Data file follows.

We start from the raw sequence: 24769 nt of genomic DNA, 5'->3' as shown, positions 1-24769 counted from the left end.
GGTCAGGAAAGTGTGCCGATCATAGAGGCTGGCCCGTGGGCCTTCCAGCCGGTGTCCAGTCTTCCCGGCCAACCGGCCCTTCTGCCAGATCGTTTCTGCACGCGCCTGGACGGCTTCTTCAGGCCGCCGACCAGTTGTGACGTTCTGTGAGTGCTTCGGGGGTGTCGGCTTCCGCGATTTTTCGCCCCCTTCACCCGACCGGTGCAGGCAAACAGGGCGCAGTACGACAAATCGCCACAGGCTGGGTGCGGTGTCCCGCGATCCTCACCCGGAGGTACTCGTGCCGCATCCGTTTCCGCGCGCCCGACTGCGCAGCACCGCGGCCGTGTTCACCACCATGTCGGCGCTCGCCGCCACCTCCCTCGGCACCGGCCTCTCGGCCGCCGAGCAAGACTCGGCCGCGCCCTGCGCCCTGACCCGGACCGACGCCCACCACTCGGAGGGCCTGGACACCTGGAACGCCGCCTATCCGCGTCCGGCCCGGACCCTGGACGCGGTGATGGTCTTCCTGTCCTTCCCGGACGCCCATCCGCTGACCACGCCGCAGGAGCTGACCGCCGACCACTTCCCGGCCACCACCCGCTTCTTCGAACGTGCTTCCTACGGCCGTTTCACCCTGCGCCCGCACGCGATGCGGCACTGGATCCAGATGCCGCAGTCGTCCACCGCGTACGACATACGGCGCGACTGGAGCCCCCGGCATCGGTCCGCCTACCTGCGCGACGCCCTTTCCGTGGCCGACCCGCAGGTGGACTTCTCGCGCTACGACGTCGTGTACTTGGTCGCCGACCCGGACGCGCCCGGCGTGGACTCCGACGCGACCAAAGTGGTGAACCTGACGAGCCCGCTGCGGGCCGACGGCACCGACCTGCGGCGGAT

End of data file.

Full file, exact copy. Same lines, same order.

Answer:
We start from the raw sequence: 24769 nt of genomic DNA, 5'->3' as shown, positions 1-24769 counted from the left end.
GGTCAGGAAAGTGTGCCGATCATAGAGGCTGGCCCGTGGGCCTTCCAGCCGGTGTCCAGTCTTCCCGGCCAACCGGCCCTTCTGCCAGATCGTTTCTGCACGCGCCTGGACGGCTTCTTCAGGCCGCCGACCAGTTGTGACGTTCTGTGAGTGCTTCGGGGGTGTCGGCTTCCGCGATTTTTCGCCCCCTTCACCCGACCGGTGCAGGCAAACAGGGCGCAGTACGACAAATCGCCACAGGCTGGGTGCGGTGTCCCGCGATCCTCACCCGGAGGTACTCGTGCCGCATCCGTTTCCGCGCGCCCGACTGCGCAGCACCGCGGCCGTGTTCACCACCATGTCGGCGCTCGCCGCCACCTCCCTCGGCACCGGCCTCTCGGCCGCCGAGCAAGACTCGGCCGCGCCCTGCGCCCTGACCCGGACCGACGCCCACCACTCGGAGGGCCTGGACACCTGGAACGCCGCCTATCCGCGTCCGGCCCGGACCCTGGACGCGGTGATGGTCTTCCTGTCCTTCCCGGACGCCCATCCGCTGACCACGCCGCAGGAGCTGACCGCCGACCACTTCCCGGCCACCACCCGCTTCTTCGAACGTGCTTCCTACGGCCGTTTCACCCTGCGCCCGCACGCGATGCGGCACTGGATCCAGATGCCGCAGTCGTCCACCGCGTACGACATACGGCGCGACTGGAGCCCCCGGCATCGGTCCGCCTACCTGCGCGACGCCCTTTCCGTGGCCGACCCGCAGGTGGACTTCTCGCGCTACGACGTCGTGTACTTGGTCGCCGACCCGGACGCGCCCGGCGTGGACTCCGACGCGACCAAAGTGGTGAACCTGACGAGCCCGCTGCGGGCCGACGGCACCGACCTGCGGCGGAT